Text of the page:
Ireland’s largest money lender, Provident Financial, has announced it will close its home lending business as Monday’s annual results highlighted the pressure from the coronavirus pandemic and growing complaints from clients on risk lenders.
The move comes just days after Finance Minister Paschal Donohoe said the government planned to “gradually” lower the current cap on interest rates on loans from approved lenders. They can currently charge customers up to 288% per year.
In a statement posted on the company’s Irish website, he said: “Over the years we have taken pride in helping people who need a loan and cannot get one elsewhere. However, the difficult economic situation led us to make the difficult decision to stop lending.
“As of May 10, we will no longer issue new loans. This includes new loans to existing customers.
He said loans would still be given to clients who had previously applied for funding and signed their loan agreements. Existing loans must be repaid in accordance with their terms and conditions.
Sinn Féin finance spokesman Pearse Doherty called for “swift action in the area of personal credit”.
“There is no doubt that its withdrawal from the Irish market requires a coordinated response to protect the interests and resilience of borrowers,” he said, calling on the government to work on legislation that “protects borrowers and ends to the scandalous interest rates charged by these lenders ”. Sinn Féin introduced legislation that would limit lenders to charge interest not exceeding 36%.
He also pushed for a law to double the interest rate credit unions can charge on loans – from 1 percent per month to 2 percent. “This would allow credit unions to play a greater role in the personal credit market and provide an affordable and more sustainable option for borrowers who need access to credit.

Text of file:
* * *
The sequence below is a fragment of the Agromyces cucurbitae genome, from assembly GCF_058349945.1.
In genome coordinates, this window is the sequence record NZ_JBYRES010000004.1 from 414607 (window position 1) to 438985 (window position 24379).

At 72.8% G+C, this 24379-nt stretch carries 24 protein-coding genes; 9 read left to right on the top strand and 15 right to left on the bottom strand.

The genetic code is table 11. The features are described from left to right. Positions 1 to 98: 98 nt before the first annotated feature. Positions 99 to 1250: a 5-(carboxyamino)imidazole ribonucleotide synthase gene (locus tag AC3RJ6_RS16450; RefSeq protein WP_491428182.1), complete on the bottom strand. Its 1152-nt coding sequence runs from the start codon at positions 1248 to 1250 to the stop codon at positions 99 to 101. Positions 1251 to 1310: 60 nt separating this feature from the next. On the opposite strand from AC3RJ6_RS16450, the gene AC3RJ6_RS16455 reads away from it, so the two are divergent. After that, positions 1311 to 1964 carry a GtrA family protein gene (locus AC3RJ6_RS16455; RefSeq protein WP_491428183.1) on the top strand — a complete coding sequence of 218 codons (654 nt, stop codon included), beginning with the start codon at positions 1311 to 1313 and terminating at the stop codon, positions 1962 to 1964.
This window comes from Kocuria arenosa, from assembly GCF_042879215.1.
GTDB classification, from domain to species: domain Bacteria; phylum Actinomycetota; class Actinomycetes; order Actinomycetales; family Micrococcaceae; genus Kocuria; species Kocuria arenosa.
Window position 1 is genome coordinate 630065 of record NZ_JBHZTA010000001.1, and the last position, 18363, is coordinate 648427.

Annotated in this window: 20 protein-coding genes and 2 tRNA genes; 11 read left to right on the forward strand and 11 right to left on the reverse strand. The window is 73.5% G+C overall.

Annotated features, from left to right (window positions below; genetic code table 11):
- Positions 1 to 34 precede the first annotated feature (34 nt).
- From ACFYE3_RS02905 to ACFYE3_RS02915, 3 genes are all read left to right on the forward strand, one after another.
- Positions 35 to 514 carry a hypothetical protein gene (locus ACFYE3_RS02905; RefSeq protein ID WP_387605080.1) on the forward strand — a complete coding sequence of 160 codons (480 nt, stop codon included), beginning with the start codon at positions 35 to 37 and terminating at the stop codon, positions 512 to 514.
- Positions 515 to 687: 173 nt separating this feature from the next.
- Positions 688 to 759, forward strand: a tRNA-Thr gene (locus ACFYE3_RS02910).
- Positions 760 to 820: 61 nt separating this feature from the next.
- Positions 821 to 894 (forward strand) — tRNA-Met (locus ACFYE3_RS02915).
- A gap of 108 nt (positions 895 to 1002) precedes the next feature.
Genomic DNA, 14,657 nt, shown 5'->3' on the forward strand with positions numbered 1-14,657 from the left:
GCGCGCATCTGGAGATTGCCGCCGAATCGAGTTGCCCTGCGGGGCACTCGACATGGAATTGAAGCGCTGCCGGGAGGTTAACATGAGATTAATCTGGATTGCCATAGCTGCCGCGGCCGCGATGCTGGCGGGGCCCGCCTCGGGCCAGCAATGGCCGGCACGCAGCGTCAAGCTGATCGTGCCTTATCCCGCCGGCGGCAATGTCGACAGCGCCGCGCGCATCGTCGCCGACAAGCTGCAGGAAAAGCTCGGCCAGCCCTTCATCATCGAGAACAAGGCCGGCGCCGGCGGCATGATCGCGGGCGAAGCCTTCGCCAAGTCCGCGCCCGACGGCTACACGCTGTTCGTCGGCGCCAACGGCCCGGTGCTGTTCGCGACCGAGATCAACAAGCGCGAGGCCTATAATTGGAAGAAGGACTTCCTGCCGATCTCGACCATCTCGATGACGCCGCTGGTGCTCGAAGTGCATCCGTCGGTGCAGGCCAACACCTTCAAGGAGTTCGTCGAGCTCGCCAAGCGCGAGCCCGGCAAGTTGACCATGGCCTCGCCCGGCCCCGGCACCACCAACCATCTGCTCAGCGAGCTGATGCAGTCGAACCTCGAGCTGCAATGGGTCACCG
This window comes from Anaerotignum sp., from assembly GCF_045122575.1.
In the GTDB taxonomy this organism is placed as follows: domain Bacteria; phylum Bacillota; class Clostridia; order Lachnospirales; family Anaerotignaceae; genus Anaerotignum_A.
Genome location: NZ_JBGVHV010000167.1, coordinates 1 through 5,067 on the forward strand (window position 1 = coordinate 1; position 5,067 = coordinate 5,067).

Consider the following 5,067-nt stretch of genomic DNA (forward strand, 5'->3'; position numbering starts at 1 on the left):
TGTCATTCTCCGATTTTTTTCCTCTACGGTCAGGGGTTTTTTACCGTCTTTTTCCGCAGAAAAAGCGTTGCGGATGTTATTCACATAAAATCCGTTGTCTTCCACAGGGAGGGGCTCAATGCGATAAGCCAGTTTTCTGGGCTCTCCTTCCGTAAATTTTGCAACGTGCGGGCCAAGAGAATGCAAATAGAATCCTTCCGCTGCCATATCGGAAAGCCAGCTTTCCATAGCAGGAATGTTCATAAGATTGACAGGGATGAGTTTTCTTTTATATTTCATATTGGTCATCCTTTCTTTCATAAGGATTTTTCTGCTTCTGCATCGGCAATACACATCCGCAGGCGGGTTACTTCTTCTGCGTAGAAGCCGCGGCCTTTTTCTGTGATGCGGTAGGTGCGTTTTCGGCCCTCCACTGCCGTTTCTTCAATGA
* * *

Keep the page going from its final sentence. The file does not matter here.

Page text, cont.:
Provident Financial is also ending its home lending business in Great Britain. The company reported a pre-tax loss of £ 113.5m (€ 132m) for 2020, compared to a profit of £ 119m (€ 138m) the year before. The biggest drag was a loss of £ 75million (€ 87million) in its consumer credit division, which includes mortgage finance.
Provident’s business has also been affected by a series of self-inflicted and external difficulties. Its consumer credit division has been in deficit since a botched effort to modernize the unit in 2017, which led to a pair of profit warnings and an emergency rights issue.
More recently, its recovery has been hampered by an increase in customer complaints which sparked an investigation by the UK regulator, the Financial Conduct Authority.
The Central Bank said it had been made aware of Provident Personal Credit Limited’s decision to stop providing new money lending in the Republic.
“While Provident is no longer issuing new loans, customers can continue to engage with the business as usual with any questions about existing loans,” the Central Bank said. He added that the lender had assured the regulator that it would contact all existing customers over the next few days and directed all queries to the company.
Money lending in Ireland peaked in 2013, when some 360,000 people borrowed € 301 million. Since then, however, it has been declining, with the latest Central Bank figures released in February showing that 283,000 people borrowed € 151m from pawn shops in 2020, with an average loan of € 509.
Central Bank approved lenders can charge Irish customers up to 188 percent APR on loans, amounting to 288% APR including collection costs.
Borrowing € 500 over 26 weeks from Provident would cost you € 650 to repay, the Irish Times quoted in a report on the Irish money lending market earlier this year. The extension of these loans to one year will see the cost increase to € 780.
A similar loan from a traditional bank would cost only € 535 to repay after a year.
Jason Wassell, managing director of the UK Consumer Credit Trade Association, which represents alternative and expensive lenders, said Provident’s move meant “access to credit will be reduced for hundreds of thousands of people.”
– Additional reports Copyright The Financial Times Limited 2021